Real World XML, Second Edition by
"Welcome to the world of Extensible Markup Language, XML..." (more) SIPs:
loop index value, learned good morals, frequented public schools, five predefined entity references, events this element (more)
Internet Explorer, Netscape Navigator, Creating Document Type Definitions, Understanding Java, Book One (more)
Amazon.com Inside XML is an intelligent and easy-to-follow guide to today's proliferating XML standards. Aside from being a road map to the latest and greatest in what's on the horizon with XML, this book gives you what you need to know to be productive with existing XML tools right now.
The tour begins with an introduction to the XML used in real-world applications (like the Chemical Markup Language, CML, and the Vector Markup Language, VML [for graphics]). While many books give you the basics, this one excels at explaining the conventions of designing robust XML document types in detail. With dozens of short examples, you'll learn XML conventions thoroughly, including some of the best practices for creating readable, maintainable content. The author highlights certain lines of XML code, so it's easier to see what's important.
After 200 pages of in-depth material on how to design XML documents, the book turns to using XML in actual browsers (both in Netscape and Internet Explorer). This practical focus means that you get to explore available Microsoft tools and how they sometimes differ from official W3C standards.
Subsequent sections turn to related XML standards, like XLinks and XPointers. Each section lists Web links to the latest online documents, but the emphasis isn't on theory so much as on what you can do right now. You'll learn how to use Java with XML, including navigating the XML Document Object Model (DOM) using IBM's XML for Java (XML4J) package. The tutorial explaining the Simple API for XML (SAX) does a great job of explaining the advantages of this popular tool.
Final chapters delve into displaying XML with several existing standards, including XHTML (for Web browser content), VML (for drawing shapes), and the Resource Description Framework (RDF) for allowing XML-based content searching. Final sections look at combining XML with Perl and Java (through servlets and JSPs) and give a glimpse at wireless content created with the Wireless Markup Language (WML).
Suitable for any developer or IT manager who needs to understand and use XML, Inside XML provides an authoritative yet approachable source of information on a fast-changing set of standards that are almost sure to revolutionize computing over the next few years. --Richard Dragan
Comprehensive introduction to XML basics and tools
Designing XML documents (including "well-formed" XML, tags and elements, and attributes and namespaces)
Document Type Definitions (DTDs)
Entities and attributes (including design documents)
XML Schemas (using Internet Explorer)
Cascading style sheets (CSS)
Overview of basic Java programming
Parsing XML with IBM's XML for Java (XML4J)
Java and the Simple API for XML (SAX)
XSL transformations (XSL style sheets and XSL formatting objects)
XLinks and XPointers
Introduction to XHTML
The Resource Description Framework (RDF)
The Microsoft Channel Definition Format (CDF)
The Vector Markup Language (VML)
Using XML with Java
Perl and ASP on the server
Quick introduciton to the Wireless Markup Language (WML)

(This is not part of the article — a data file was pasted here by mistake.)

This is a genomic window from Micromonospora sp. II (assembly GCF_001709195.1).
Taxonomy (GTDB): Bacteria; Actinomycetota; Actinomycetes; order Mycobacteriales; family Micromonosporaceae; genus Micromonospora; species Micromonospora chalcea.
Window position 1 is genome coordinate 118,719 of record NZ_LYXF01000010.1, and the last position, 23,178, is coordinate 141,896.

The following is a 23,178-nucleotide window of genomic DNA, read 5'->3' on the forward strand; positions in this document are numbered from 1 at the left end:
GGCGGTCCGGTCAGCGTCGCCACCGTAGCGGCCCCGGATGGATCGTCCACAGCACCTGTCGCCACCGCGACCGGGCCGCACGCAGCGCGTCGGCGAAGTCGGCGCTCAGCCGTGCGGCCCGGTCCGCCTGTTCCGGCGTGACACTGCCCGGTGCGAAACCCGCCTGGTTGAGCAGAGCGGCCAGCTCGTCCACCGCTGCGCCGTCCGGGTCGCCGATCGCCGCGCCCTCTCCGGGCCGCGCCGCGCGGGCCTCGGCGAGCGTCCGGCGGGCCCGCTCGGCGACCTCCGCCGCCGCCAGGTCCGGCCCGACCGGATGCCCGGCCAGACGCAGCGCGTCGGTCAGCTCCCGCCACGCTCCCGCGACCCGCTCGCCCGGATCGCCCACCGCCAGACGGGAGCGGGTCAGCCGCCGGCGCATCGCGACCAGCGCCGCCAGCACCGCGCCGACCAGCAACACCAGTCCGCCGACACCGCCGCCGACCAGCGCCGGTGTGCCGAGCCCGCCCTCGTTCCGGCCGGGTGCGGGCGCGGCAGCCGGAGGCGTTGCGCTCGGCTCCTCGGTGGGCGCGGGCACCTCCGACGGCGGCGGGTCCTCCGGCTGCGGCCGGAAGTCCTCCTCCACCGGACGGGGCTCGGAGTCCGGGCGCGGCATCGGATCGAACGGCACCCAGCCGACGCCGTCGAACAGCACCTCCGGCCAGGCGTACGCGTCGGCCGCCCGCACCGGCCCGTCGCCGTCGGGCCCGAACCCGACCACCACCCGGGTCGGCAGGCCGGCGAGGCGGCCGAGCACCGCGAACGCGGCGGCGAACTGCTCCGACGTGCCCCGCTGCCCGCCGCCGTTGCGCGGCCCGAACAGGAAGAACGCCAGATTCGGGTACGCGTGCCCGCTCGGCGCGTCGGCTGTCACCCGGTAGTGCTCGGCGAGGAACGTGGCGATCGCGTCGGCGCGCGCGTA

Welcome to the world of Extensible Markup Language, XML. Read the first pageStatistically Improbable Phrases (SIPs): (learn more)
loop index value, learned good morals, frequented public schools, five predefined entity references, events this element, formatting object document, set this attribute, public static void display, xlink xlink, given child node, simple page master, var xmldoc, father modesty, node list containing, simple xlink, char handler, javag lang, int static int, context node, woolly world, value broccoli, transitional dtd, put msg, public void warning, behavior url
Capitalized Phrases (CAPs): (learn more)
Internet Explorer, Netscape Navigator, Creating Document Type Definitions, Understanding Java, Book One, The Meditations, Nicolas Copernicus, World Wide Web Consortium, Blandings Builds His Dream House, Method Does This Methods, Planetary Data, Java String, Dublin Core, Element Event Attributes, Britta Regensburg, Betty Richardson, Single Record Binding Using, Module Description, Doug Glass, Union Drive, Attribute Type Default Description, Sun Microsystems, Working With External Style Sheets, Disk Drive, Favorites Media
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Inside XML by Steven Holzner is probably the most comprehensive book written on XML so far. Each of the one thousand and fifty nine pages (excluding index) contains judicious and practical information for anyone willing to learn almost everything about XML. The logical organization of knowledge and adroit arrangement of information in the book make reading a joy. Can this be the only book you need to read about XML? I think yes.
XML indeed is the future of business and communication on the net. Many analysts believe that despite its wonderful portability and universal compatibility, XML has yet to achieve practitioners' acceptance and approbation. XML standards have not been practiced as ubiquitously as analysts had expected. List of major reasons for its slow advance includes lack of browser support and functional inconsistencies of currently available XML parsers. I always believed that "lack of quality literature on XML" also contributed to XML's limited success. "Inside XML" has definitely eliminated this particular reason from my list of reasons for XML's slow progress.